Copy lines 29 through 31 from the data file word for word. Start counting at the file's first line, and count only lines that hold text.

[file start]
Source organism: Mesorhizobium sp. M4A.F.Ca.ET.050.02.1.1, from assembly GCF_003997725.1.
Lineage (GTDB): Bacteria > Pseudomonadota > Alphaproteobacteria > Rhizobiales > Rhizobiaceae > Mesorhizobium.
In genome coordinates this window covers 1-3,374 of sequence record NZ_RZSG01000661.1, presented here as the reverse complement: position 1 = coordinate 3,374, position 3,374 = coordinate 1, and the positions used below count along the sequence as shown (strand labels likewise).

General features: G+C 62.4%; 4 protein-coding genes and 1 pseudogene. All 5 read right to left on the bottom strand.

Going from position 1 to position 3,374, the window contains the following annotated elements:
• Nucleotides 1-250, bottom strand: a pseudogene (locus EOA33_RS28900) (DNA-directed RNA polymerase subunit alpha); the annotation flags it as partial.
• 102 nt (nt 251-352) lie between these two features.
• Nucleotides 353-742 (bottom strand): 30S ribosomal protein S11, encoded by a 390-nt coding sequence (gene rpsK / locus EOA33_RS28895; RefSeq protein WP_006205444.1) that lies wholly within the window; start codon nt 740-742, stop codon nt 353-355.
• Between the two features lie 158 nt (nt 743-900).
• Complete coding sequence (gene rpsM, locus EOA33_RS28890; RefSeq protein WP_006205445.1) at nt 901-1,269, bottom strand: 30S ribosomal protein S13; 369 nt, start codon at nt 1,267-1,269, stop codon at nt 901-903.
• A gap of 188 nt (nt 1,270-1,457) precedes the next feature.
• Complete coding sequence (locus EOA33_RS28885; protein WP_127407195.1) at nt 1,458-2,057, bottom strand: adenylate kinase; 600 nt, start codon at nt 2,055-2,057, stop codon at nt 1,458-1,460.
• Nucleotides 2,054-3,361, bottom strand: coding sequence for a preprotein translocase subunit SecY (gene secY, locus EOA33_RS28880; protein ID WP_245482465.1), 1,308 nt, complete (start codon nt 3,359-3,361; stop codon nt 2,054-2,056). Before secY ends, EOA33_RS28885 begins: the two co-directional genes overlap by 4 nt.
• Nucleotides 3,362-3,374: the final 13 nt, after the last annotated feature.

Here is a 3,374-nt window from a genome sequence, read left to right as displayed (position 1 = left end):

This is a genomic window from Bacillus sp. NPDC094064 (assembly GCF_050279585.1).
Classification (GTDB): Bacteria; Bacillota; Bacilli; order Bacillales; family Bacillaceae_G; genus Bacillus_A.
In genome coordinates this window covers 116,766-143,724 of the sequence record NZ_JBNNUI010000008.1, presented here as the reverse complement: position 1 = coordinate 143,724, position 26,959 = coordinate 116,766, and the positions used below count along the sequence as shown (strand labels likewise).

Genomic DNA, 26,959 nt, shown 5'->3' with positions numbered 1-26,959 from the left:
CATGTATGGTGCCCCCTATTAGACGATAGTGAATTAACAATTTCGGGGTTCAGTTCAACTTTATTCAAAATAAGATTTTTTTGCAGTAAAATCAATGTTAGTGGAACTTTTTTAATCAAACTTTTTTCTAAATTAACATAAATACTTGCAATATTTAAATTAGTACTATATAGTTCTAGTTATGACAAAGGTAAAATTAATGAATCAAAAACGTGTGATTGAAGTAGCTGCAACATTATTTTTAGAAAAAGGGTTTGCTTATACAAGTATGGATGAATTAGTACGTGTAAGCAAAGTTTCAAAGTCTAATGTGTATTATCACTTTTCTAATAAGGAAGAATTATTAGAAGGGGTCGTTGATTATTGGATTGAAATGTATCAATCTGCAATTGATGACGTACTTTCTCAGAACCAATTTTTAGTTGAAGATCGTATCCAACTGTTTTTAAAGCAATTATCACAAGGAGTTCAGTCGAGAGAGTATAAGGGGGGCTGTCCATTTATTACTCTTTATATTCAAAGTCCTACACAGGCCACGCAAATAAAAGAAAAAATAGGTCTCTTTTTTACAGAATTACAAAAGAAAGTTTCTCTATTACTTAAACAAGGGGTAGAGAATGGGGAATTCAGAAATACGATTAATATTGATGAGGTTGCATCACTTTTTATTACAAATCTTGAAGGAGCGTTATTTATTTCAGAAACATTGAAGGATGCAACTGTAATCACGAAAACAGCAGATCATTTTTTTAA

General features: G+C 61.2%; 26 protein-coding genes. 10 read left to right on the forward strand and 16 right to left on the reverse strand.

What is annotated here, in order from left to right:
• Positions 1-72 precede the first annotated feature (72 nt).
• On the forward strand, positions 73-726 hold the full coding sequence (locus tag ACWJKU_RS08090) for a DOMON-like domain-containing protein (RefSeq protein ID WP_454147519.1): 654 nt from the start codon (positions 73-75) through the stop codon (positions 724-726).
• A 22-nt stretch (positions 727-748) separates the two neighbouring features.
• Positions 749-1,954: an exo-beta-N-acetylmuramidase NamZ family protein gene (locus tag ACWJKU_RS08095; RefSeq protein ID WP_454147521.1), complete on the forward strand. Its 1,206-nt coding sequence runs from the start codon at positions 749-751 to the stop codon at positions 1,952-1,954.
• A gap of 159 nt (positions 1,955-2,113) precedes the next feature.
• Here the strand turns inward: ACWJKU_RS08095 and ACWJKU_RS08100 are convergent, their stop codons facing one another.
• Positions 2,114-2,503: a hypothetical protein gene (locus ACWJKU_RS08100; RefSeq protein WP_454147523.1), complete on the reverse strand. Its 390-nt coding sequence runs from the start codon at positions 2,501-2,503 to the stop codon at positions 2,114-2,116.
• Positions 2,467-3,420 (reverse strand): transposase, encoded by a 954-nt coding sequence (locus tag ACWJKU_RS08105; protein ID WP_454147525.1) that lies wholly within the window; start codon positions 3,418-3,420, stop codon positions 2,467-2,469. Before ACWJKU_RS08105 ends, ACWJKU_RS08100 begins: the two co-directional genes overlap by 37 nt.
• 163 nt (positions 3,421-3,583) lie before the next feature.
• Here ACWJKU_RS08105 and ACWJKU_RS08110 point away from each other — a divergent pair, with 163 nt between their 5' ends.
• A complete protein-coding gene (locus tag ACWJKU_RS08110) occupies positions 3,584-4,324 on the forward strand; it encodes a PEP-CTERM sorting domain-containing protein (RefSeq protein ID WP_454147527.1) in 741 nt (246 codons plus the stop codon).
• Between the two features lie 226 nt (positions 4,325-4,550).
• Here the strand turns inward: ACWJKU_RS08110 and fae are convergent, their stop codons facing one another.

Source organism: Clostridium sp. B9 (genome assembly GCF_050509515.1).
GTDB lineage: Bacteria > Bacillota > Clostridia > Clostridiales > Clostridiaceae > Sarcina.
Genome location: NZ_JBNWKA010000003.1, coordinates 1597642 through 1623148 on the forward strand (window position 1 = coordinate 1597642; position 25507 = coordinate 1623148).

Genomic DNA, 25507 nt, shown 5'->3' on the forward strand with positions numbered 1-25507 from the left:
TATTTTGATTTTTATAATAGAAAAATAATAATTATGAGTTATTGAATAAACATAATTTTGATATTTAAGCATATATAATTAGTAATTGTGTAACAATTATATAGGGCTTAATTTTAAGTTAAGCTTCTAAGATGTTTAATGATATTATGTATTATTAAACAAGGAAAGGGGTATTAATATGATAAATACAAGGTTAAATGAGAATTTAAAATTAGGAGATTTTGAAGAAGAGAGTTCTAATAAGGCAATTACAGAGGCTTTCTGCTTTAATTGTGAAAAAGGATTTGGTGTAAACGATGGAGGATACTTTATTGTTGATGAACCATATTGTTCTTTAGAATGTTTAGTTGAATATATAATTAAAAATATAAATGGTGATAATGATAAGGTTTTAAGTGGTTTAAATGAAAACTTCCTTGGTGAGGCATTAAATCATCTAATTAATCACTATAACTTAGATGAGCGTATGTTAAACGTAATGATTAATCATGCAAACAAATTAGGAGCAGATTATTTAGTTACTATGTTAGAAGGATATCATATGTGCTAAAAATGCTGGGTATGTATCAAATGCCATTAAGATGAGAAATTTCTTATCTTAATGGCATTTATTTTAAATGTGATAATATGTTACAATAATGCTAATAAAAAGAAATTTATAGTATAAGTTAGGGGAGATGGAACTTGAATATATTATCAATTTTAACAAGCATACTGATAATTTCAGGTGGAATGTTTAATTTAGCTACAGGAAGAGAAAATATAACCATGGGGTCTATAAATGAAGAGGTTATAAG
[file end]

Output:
• Positions 2,114-2,503: a hypothetical protein gene (locus ACWJKU_RS08100; RefSeq protein WP_454147523.1), complete on the reverse strand. Its 390-nt coding sequence runs from the start codon at positions 2,501-2,503 to the stop codon at positions 2,114-2,116.
• Positions 2,467-3,420 (reverse strand): transposase, encoded by a 954-nt coding sequence (locus tag ACWJKU_RS08105; protein ID WP_454147525.1) that lies wholly within the window; start codon positions 3,418-3,420, stop codon positions 2,467-2,469. Before ACWJKU_RS08105 ends, ACWJKU_RS08100 begins: the two co-directional genes overlap by 37 nt.
• 163 nt (positions 3,421-3,583) lie before the next feature.